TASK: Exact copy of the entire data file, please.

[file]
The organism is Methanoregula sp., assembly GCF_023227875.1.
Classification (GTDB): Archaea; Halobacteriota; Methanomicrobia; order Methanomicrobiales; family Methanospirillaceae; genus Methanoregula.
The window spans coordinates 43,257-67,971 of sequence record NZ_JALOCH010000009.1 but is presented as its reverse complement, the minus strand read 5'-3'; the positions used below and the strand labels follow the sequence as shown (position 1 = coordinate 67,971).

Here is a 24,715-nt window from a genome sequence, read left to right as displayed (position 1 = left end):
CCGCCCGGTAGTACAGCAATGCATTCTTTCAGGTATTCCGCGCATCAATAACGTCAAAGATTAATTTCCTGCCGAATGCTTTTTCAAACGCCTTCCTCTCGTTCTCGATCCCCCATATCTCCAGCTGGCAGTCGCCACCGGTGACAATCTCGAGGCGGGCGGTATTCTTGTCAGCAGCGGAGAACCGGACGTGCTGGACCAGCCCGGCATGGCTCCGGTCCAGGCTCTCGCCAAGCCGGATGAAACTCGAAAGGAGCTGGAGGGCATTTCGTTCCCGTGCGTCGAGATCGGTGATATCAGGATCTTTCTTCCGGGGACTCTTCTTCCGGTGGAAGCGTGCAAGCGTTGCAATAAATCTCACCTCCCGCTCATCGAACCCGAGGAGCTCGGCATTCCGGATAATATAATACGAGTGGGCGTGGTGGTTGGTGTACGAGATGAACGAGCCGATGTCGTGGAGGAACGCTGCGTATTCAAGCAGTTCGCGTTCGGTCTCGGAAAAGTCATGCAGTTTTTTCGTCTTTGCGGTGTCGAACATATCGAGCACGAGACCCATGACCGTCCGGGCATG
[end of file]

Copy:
The organism is Methanoregula sp., assembly GCF_023227875.1.
Classification (GTDB): Archaea; Halobacteriota; Methanomicrobia; order Methanomicrobiales; family Methanospirillaceae; genus Methanoregula.
The window spans coordinates 43,257-67,971 of sequence record NZ_JALOCH010000009.1 but is presented as its reverse complement, the minus strand read 5'-3'; the positions used below and the strand labels follow the sequence as shown (position 1 = coordinate 67,971).

Here is a 24,715-nt window from a genome sequence, read left to right as displayed (position 1 = left end):
CCGCCCGGTAGTACAGCAATGCATTCTTTCAGGTATTCCGCGCATCAATAACGTCAAAGATTAATTTCCTGCCGAATGCTTTTTCAAACGCCTTCCTCTCGTTCTCGATCCCCCATATCTCCAGCTGGCAGTCGCCACCGGTGACAATCTCGAGGCGGGCGGTATTCTTGTCAGCAGCGGAGAACCGGACGTGCTGGACCAGCCCGGCATGGCTCCGGTCCAGGCTCTCGCCAAGCCGGATGAAACTCGAAAGGAGCTGGAGGGCATTTCGTTCCCGTGCGTCGAGATCGGTGATATCAGGATCTTTCTTCCGGGGACTCTTCTTCCGGTGGAAGCGTGCAAGCGTTGCAATAAATCTCACCTCCCGCTCATCGAACCCGAGGAGCTCGGCATTCCGGATAATATAATACGAGTGGGCGTGGTGGTTGGTGTACGAGATGAACGAGCCGATGTCGTGGAGGAACGCTGCGTATTCAAGCAGTTCGCGTTCGGTCTCGGAAAAGTCATGCAGTTTTTTCGTCTTTGCGGTGTCGAACATATCGAGCACGAGACCCATGACCGTCCGGGCATG